Partner

Emily J. Cook is an associate in the law firm of McDermott Will & Emery LLP and is based in the Firm’s Los Angeles office.  She focuses her practice on Medicare provider certification, reimbursement and regulatory compliance.

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Tony Maida Health Care Attorney McDermott WIll Law Firm
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Tony Maida is a partner in the law firm of McDermott Will & Emery LLP and is based in the Firm’s New York office.  Tony has extensive experience in health care fraud and abuse and compliance issues, including the federal Anti-Kickback and Physician Self-Referral/Stark laws, false claims and overpayments, and government investigations.    He works closely with our health and white collar teams on criminal, civil, and administrative investigations and counseling clients on corporate transactions and compliance programs.

Tony previously served as a senior official in the Office of Counsel to the Inspector General at the United States Department of Health and Human Services, where he worked for nine years.  As Deputy Chief of the Administrative and Civil Remedies Branch, Tony led a team of attorneys representing the agency on False Claims Act and Civil Monetary Penalty Law cases, including conducting investigations and negotiating settlements and Corporate Integrity Agreements in some of the largest settlements obtained by the United States.  He participated in defending the OIG in numerous exclusion appeals, including appeals pursued by high-level corporate executives.  

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Monica Wallace, regulatory counseling lawyer, administrative attorney, McDermott Will Emery, law firm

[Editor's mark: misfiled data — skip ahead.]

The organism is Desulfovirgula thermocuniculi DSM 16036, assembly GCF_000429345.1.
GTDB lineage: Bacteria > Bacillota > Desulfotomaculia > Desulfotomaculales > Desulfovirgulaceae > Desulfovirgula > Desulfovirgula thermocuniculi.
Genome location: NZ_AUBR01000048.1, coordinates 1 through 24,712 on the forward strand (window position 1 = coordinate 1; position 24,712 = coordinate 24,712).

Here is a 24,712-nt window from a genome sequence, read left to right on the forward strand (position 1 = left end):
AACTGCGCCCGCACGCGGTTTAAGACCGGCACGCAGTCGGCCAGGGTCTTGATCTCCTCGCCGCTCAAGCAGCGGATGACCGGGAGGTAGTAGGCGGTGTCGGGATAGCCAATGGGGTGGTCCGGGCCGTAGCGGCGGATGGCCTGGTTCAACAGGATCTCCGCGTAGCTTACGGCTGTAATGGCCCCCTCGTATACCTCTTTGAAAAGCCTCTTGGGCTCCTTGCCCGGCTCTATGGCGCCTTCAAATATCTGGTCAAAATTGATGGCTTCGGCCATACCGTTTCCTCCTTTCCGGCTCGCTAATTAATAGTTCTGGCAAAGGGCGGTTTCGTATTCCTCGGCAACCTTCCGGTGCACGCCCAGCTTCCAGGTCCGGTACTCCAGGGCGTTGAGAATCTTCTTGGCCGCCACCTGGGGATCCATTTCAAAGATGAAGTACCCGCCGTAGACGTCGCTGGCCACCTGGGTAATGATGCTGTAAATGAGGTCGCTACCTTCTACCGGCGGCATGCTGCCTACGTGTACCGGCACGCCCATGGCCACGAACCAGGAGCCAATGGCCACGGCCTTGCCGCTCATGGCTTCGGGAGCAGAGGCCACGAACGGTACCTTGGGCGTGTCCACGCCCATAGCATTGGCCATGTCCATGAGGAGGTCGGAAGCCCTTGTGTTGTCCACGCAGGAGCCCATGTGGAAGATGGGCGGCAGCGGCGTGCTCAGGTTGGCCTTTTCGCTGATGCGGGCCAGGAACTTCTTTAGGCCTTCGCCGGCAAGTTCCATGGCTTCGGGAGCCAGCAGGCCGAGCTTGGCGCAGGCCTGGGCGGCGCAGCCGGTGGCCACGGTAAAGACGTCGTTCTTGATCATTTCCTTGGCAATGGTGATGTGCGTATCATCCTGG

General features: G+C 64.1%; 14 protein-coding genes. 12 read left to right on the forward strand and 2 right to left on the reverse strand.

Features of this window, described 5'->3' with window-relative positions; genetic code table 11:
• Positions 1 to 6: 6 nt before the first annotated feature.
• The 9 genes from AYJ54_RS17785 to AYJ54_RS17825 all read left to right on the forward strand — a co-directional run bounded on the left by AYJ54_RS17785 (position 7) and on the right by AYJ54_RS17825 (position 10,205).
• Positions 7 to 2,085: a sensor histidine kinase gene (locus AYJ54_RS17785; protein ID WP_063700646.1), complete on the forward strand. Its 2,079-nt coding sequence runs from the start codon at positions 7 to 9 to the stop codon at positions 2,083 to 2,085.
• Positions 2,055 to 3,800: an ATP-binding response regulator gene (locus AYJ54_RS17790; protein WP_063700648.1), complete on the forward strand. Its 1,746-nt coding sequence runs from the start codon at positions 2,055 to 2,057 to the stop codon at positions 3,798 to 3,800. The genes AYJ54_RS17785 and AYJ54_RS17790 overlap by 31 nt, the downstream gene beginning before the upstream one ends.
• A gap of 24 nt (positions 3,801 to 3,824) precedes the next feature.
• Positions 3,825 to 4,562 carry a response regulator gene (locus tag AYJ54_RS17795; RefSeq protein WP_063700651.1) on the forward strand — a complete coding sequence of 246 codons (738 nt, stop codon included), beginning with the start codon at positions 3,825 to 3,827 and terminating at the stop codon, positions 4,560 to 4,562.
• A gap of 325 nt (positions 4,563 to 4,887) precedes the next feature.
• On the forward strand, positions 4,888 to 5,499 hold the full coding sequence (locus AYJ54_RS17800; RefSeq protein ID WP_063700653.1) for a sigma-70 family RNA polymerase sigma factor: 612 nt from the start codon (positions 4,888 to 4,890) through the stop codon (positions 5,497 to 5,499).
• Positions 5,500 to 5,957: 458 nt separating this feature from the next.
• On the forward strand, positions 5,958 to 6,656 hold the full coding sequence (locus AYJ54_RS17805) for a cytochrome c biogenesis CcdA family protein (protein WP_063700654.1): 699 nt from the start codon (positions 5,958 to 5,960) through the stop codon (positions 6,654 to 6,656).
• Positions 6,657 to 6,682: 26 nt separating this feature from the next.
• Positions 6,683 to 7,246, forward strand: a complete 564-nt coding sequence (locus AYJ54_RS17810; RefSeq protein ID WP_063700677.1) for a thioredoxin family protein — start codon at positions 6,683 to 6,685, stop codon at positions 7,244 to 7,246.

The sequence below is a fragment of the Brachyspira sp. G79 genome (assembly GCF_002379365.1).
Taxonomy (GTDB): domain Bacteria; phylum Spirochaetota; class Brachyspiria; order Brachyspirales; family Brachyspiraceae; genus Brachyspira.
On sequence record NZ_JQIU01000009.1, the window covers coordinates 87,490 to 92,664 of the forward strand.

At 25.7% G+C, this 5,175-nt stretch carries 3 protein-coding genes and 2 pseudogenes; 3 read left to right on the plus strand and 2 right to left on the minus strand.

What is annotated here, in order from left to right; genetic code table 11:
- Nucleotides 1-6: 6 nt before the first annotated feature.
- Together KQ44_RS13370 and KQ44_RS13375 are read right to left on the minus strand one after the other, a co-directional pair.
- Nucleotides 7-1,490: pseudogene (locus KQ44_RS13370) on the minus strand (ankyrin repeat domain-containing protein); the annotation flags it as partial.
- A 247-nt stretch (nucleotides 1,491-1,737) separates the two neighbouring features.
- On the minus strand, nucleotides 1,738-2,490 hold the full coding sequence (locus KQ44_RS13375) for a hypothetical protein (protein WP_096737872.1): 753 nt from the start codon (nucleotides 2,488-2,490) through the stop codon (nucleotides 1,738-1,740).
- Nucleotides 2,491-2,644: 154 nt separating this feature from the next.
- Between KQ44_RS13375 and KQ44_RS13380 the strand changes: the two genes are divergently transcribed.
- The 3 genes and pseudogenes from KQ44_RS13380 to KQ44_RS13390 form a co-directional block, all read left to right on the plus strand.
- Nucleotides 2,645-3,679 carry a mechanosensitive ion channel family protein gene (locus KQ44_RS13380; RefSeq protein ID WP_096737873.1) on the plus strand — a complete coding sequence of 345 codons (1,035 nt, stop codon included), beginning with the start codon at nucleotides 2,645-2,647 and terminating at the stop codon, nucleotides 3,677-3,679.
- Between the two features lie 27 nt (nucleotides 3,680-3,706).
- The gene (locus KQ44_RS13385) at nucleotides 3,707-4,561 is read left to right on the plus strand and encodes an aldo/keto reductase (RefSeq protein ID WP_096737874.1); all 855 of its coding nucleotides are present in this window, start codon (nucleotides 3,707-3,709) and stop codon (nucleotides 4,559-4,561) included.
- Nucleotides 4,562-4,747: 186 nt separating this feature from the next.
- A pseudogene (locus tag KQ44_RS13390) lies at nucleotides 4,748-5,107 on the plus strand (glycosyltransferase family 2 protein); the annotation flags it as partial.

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Monica A. Wallace is an associate in the law firm of McDermott Will & Emery LLP and is based in the Firm’s Chicago office.  She focuses her practice on complex regulatory and transactional counseling to health care organizations such as health systems, hospitals, physician groups, integrated delivery systems, durable medical equipment prosthetics and orthotics suppliers, home health agencies, and other health care providers. Monica’s regulatory practice focuses on the Anti-Kickback and Stark laws; Medicare and Medicaid reimbursement and billing; legal assessments and compliance...

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Michael B Kimberly Litigation Lawyer MWE Law Firm
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Michael B. Kimberly is co-chair of the Firm’s Supreme Court and Appellate Practice Group. He handles complex appeals and trial court motions with a primary focus on antitrust law, administrative law and constitutional law. An accomplished appellate lawyer, Michael has argued appeals in courts throughout the country, including five times in the US Supreme Court, three times before the en banc courts of appeals, and a dozen other times in the federal courts of appeals and state appellate courts. He has briefed more than 200 appellate matters, including 23 Supreme...

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Paul M. Thompson, McDermott Will Emery, White Collar Criminal Defense,
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Paul M. Thompson is a partner in the law firm of McDermott Will & Emery LLP and serves as the Partner-in-Charge of the Firm’s Washington, D.C., office.  Paul focuses his practice on white-collar criminal defense, congressional investigations and appellate matters.  Paul has been repeatedly recognized by the National Law Journal in its Appellate Hot List.  He was named as a “Star” in Benchmark Litigation 2015 for his work on white-collar matters and appeals. 

Paul is a former federal prosecutor.  He has represented clients...